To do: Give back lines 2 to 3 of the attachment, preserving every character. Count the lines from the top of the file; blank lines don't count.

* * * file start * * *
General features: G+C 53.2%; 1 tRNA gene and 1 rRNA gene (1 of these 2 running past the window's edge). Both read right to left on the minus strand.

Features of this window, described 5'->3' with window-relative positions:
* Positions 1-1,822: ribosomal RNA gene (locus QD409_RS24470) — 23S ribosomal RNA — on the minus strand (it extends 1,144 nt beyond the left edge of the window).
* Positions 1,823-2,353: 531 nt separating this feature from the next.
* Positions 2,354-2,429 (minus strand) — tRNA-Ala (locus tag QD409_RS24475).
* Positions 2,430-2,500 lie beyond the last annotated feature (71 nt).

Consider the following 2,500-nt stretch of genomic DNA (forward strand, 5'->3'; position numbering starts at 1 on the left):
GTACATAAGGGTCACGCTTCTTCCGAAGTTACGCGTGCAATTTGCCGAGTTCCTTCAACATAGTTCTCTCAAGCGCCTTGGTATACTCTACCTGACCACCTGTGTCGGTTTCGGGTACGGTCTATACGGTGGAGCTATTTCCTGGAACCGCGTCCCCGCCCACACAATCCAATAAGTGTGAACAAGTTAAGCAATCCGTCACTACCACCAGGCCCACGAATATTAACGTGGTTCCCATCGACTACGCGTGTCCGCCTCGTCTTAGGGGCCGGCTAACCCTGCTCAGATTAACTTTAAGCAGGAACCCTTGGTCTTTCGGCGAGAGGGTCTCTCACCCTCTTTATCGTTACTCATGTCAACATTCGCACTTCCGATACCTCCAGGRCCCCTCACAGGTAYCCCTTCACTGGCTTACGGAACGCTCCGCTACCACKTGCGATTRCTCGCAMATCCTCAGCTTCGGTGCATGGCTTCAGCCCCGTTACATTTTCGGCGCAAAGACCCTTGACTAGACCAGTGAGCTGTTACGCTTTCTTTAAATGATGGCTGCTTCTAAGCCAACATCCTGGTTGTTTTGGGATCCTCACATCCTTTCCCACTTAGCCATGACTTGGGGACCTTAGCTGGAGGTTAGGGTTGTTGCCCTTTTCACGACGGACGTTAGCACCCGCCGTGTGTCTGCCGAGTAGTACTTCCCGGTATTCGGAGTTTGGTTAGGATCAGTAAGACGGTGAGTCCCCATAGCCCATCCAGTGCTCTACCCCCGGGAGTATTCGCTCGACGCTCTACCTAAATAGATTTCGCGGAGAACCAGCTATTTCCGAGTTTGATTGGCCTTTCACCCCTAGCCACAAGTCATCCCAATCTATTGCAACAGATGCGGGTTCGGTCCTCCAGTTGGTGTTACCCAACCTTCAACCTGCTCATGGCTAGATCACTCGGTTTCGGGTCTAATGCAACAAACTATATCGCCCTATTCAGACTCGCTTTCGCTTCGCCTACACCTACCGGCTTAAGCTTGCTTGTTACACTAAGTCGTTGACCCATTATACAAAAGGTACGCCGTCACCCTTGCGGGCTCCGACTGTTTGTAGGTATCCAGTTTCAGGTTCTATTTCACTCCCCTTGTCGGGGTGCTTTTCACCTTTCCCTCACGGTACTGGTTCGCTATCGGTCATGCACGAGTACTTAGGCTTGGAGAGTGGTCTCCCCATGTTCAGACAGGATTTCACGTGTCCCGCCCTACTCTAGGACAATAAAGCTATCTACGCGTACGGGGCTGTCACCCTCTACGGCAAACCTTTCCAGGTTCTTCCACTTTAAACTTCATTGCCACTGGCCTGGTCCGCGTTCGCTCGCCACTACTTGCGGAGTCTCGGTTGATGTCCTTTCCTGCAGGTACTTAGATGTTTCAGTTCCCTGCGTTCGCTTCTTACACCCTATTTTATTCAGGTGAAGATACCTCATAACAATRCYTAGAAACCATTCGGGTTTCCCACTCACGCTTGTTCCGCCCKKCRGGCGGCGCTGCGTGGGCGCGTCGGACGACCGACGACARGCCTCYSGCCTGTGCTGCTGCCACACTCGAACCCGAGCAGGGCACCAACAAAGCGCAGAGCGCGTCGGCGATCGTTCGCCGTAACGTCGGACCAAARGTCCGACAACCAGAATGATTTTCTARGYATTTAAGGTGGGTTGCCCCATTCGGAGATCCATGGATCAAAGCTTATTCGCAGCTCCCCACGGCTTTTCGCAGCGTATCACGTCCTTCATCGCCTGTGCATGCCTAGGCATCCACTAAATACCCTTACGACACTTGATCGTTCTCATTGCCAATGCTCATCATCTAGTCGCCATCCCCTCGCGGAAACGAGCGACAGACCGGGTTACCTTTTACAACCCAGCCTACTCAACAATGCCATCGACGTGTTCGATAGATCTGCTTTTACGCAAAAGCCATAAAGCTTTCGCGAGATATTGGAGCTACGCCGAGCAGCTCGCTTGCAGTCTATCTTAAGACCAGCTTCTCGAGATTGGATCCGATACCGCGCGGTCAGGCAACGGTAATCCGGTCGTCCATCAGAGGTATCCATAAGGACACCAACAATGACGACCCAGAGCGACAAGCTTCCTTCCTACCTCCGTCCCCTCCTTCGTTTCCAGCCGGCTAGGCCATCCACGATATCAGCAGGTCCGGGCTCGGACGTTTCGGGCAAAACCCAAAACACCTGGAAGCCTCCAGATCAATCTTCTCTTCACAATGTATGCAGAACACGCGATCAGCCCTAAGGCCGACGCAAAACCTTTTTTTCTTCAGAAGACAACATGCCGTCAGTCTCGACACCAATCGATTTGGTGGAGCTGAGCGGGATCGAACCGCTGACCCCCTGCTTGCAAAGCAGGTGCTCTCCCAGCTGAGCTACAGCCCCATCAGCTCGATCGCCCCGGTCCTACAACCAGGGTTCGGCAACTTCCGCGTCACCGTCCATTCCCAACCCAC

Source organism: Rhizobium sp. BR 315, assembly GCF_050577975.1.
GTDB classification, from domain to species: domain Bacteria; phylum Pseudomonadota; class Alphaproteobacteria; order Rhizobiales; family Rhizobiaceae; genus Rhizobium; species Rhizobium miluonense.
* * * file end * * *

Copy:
Features of this window, described 5'->3' with window-relative positions:
* Positions 1-1,822: ribosomal RNA gene (locus QD409_RS24470) — 23S ribosomal RNA — on the minus strand (it extends 1,144 nt beyond the left edge of the window).